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Brannon Denning & Glenn Harlan Reynolds: Five Takes on New York Rifle & Pistol Association, Inc. v. Bruen
Michael Ramsey

Brannon P. Denning (Samford University - Cumberland School of Law) & Glenn Harlan Reynolds (University of Tennessee College of Law) have posted Retconning Heller: Five Takes on New York Rifle & Pistol Association, Inc. v. Bruen (35 pages) on SSRN.  Here is the abstract:

New York Rifle & Pistol Association, Inc. v. Bruen was the first significant Second Amendment case that the Supreme Court had heard in over a decade since its decision in District Columbia v. Heller. It was one of the most highly anticipated case of the 2021-22 Term and serves as the first indication of how the addition of Justices Gorsuch, Kavanaugh, and Barrett might alter the trajectory of the Court’s Second Amendment case law.

If Heller could have been characterized as a “minimalist” opinion at the time of its decision and McDonald v. Chicago as an almost overdetermined extension of Heller by its application to the states through incorporation, Bruen tends towards maximalism, dramatically expanding the scope of the Second Amendment and threatening a variety of gun control laws that lower courts had upheld while the Court stayed its hand. Given that there is now a solid majority (if not a super-majority) willing to support a robust Second Amendment, whatever Bruen’s ultimate scope, it is unlikely that the Court will be as quiescent as it was in the decade following Heller.

This essay offers some preliminary observations about both the opinion itself, as well as its likely effects, some of which are starting to manifest. Our first take concerns the question of opinion assignment. Why did Chief Justice Roberts—whose support for the Second Amendment had been suspect—assign the opinion to Justice Thomas?

Takes two and three concern Justice Thomas’s substitution of text, history, and tradition for tiered-scrutiny; and his call for courts to adopt analogical reasoning should the former fail to provide answers to resolve particular cases. In rejecting tiered-scrutiny, Thomas argued that the lower courts had misread the Heller decision itself; that Heller rejected tiered-scrutiny in favor of a textual, historical, and traditional inquiry. In order to make Bruen seem less like an abrupt departure, we argue, Justice Thomas had to “retcon” Heller—reading back into the latter decision the analytical framework adopted in Bruen. We also question how helpful his explanation of the method for analogizing to other extant gun regulations when history and tradition have run out is likely to be to lower courts who have to rehear cases involving dozens of issues delineating the scope of the Second Amendment settled over the last fifteen years since Heller.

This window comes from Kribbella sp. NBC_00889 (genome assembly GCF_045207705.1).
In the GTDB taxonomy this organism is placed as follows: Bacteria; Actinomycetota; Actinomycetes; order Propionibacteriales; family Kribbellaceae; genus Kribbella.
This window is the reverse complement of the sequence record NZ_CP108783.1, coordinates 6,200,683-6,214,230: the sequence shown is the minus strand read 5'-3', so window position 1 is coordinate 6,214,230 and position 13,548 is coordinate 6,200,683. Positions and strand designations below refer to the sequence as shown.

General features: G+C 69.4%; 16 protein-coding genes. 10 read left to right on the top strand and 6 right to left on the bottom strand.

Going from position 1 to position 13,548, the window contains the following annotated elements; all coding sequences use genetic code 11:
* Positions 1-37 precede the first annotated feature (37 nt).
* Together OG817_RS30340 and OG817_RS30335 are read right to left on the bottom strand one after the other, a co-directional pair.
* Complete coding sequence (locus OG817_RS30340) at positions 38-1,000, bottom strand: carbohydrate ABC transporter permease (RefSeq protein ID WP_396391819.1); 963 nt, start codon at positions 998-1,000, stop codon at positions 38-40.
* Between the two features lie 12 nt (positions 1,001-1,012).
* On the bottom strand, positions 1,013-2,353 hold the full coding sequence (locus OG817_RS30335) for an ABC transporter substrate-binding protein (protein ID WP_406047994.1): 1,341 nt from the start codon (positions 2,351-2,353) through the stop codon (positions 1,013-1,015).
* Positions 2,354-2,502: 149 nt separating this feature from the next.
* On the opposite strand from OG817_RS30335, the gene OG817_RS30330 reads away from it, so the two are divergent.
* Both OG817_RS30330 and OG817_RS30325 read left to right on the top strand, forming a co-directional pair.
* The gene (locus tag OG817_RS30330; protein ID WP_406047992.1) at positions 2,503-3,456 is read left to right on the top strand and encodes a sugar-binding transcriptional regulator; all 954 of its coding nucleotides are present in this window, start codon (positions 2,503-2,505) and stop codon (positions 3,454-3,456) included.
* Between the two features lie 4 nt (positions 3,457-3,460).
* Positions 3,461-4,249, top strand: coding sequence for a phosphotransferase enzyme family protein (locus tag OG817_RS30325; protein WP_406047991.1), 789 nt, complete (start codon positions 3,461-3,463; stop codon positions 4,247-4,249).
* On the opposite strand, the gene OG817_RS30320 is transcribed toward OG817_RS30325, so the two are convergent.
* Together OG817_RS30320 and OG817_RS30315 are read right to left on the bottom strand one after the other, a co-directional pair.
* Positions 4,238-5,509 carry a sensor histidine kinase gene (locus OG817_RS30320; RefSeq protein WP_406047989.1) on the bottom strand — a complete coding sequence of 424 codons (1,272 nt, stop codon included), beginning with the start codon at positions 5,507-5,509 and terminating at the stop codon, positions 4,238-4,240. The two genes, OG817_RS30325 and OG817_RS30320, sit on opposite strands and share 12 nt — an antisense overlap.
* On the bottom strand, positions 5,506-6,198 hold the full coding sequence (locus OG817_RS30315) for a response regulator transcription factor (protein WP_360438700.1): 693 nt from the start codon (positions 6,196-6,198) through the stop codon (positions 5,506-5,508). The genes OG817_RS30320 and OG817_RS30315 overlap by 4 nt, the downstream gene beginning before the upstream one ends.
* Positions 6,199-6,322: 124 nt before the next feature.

Take Four wonders about the status of what we earlier termed “the Heller safe harbor”—the list of “presumptively lawful” regulations that the Court said were not called into question by the decision. Critics at the time questioned whether these could be squared with the self-conscious originalism of the rest of the opinion. This tension is only heighted by Bruen’s text-history-tradition only approach.

Finally, in keep with our longstanding interest in lower court reception of destabilizing, possibly transformative Supreme Court opinions, we look at the reaction of the lower courts, post-Bruen. While approaches differ, a surprising number of these opinions seem to recognize Bruen for the sea-change it portends and are attempting to implement it in good faith. Although as was true with cases like United States v. Lopez and Heller itself, some courts are also trying to avoid the wider implications of Bruen using any available argument, however specious; and we detect in some an “uncivil obedience” intended to raise the Supreme Court’s costs of holding the line laid down in Bruen. A brief conclusion follows.